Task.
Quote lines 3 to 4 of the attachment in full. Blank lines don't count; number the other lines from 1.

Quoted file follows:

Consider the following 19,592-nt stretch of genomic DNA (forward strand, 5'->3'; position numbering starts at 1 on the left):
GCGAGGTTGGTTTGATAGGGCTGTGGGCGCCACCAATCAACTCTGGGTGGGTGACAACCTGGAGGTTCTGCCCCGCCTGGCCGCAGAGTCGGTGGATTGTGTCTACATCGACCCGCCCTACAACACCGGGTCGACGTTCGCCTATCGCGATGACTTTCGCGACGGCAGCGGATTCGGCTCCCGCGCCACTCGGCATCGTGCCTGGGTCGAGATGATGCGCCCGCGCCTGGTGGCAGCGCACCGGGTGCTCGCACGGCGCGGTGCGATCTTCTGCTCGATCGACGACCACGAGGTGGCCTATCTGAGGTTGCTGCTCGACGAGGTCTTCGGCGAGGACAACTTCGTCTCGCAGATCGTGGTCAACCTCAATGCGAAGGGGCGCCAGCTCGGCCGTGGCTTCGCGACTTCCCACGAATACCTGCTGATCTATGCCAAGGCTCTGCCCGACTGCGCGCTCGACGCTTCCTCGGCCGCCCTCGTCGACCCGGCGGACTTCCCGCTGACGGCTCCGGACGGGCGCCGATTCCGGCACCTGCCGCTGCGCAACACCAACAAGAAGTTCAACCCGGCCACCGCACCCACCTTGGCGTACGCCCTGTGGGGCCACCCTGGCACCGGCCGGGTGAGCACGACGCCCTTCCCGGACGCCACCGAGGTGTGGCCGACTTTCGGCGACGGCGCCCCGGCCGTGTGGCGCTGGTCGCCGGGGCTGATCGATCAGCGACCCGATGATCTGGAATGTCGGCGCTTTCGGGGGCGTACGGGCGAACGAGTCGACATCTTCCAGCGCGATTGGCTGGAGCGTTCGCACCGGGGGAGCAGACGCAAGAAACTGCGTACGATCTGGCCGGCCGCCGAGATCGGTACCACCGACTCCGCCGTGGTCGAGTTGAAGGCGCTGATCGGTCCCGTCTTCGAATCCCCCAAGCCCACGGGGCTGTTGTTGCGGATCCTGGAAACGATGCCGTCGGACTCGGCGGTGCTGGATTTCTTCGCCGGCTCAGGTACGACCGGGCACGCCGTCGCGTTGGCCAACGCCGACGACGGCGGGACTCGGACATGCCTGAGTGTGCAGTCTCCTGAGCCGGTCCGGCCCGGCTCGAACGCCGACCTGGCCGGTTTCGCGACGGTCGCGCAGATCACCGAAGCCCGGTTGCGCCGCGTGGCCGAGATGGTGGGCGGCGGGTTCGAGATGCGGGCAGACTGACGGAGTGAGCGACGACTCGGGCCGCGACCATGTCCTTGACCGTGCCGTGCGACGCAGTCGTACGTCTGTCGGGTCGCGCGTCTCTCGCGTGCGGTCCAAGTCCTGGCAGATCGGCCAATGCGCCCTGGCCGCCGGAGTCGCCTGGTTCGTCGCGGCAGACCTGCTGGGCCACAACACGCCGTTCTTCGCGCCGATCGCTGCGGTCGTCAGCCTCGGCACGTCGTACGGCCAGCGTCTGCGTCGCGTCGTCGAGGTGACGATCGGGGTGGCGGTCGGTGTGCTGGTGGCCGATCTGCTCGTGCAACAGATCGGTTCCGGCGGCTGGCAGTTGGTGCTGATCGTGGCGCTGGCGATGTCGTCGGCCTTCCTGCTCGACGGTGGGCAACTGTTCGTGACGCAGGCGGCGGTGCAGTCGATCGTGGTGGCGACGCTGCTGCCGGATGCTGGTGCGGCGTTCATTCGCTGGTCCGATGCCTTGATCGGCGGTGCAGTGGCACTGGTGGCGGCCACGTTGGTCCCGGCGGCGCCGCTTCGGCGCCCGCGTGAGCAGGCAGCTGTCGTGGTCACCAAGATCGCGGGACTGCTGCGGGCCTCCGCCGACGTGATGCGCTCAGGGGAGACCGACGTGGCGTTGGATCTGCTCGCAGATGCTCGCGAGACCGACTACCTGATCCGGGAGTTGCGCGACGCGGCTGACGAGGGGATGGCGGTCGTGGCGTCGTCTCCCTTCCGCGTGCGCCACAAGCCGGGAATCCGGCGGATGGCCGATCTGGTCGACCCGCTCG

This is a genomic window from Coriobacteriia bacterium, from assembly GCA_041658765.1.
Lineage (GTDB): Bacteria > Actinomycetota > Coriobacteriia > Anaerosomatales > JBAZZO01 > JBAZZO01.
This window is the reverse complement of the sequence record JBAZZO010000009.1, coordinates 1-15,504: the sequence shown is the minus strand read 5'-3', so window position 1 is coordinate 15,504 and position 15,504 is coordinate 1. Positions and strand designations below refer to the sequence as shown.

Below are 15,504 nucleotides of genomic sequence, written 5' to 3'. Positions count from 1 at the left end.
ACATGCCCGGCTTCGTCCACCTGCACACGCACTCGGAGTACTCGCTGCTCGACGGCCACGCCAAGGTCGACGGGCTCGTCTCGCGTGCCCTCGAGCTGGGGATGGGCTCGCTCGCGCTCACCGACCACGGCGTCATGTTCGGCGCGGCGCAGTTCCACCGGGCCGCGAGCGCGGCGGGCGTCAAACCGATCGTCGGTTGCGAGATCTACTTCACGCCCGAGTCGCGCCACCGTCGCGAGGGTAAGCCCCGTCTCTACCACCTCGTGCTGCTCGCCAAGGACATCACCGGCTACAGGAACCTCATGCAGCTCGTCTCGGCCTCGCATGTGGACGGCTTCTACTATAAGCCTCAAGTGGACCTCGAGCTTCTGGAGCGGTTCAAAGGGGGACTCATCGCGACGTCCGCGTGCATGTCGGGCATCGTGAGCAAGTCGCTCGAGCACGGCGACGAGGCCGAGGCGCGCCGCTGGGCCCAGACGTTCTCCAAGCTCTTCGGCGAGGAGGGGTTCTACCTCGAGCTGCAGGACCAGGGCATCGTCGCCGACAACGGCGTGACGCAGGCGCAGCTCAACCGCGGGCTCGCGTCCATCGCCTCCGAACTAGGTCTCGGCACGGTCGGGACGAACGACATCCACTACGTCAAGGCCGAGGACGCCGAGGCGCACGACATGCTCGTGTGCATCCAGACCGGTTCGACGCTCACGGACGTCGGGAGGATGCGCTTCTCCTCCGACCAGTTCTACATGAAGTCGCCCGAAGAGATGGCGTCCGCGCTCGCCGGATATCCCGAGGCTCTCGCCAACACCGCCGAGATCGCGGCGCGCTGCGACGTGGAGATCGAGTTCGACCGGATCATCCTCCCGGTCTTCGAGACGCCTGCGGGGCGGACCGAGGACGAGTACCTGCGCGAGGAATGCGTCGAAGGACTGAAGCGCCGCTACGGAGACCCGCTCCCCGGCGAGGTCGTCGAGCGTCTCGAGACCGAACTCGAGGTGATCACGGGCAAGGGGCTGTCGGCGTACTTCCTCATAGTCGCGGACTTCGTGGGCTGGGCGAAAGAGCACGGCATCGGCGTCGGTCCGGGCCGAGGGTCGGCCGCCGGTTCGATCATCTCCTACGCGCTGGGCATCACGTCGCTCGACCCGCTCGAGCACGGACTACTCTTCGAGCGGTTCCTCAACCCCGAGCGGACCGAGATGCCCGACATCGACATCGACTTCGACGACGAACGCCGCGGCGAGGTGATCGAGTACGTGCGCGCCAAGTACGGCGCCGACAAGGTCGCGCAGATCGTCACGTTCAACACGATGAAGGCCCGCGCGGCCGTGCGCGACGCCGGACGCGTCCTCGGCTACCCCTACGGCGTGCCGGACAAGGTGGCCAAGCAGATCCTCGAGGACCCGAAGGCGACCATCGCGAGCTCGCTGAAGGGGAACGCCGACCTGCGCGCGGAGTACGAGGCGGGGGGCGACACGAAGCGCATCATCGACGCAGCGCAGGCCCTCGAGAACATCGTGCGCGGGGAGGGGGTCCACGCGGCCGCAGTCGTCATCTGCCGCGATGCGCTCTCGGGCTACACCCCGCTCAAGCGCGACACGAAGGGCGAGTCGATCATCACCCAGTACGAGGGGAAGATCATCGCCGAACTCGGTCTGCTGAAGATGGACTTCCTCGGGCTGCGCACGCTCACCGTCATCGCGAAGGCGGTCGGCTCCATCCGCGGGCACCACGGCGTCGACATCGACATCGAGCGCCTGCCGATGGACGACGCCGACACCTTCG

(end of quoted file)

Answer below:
This is a genomic window from Coriobacteriia bacterium, from assembly GCA_041658765.1.
Lineage (GTDB): Bacteria > Actinomycetota > Coriobacteriia > Anaerosomatales > JBAZZO01 > JBAZZO01.